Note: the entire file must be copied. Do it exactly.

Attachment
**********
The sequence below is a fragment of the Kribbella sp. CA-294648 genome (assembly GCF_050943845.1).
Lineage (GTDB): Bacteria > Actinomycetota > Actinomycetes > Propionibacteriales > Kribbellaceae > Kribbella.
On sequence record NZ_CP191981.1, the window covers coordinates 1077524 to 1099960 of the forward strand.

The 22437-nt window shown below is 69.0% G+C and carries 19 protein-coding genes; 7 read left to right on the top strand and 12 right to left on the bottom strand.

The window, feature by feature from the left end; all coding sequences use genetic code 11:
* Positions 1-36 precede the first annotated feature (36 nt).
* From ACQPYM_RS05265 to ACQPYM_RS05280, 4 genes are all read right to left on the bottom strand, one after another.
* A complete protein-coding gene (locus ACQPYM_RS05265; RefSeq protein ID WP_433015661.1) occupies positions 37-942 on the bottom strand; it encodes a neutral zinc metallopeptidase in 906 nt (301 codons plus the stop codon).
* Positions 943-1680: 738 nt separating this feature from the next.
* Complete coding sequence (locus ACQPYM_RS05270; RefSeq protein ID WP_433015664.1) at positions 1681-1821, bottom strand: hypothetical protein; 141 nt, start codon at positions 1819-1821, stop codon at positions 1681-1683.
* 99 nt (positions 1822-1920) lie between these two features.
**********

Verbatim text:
The sequence below is a fragment of the Kribbella sp. CA-294648 genome (assembly GCF_050943845.1).
Lineage (GTDB): Bacteria > Actinomycetota > Actinomycetes > Propionibacteriales > Kribbellaceae > Kribbella.
On sequence record NZ_CP191981.1, the window covers coordinates 1077524 to 1099960 of the forward strand.

The 22437-nt window shown below is 69.0% G+C and carries 19 protein-coding genes; 7 read left to right on the top strand and 12 right to left on the bottom strand.

The window, feature by feature from the left end; all coding sequences use genetic code 11:
* Positions 1-36 precede the first annotated feature (36 nt).
* From ACQPYM_RS05265 to ACQPYM_RS05280, 4 genes are all read right to left on the bottom strand, one after another.
* A complete protein-coding gene (locus ACQPYM_RS05265; RefSeq protein ID WP_433015661.1) occupies positions 37-942 on the bottom strand; it encodes a neutral zinc metallopeptidase in 906 nt (301 codons plus the stop codon).
* Positions 943-1680: 738 nt separating this feature from the next.
* Complete coding sequence (locus ACQPYM_RS05270; RefSeq protein ID WP_433015664.1) at positions 1681-1821, bottom strand: hypothetical protein; 141 nt, start codon at positions 1819-1821, stop codon at positions 1681-1683.
* 99 nt (positions 1822-1920) lie between these two features.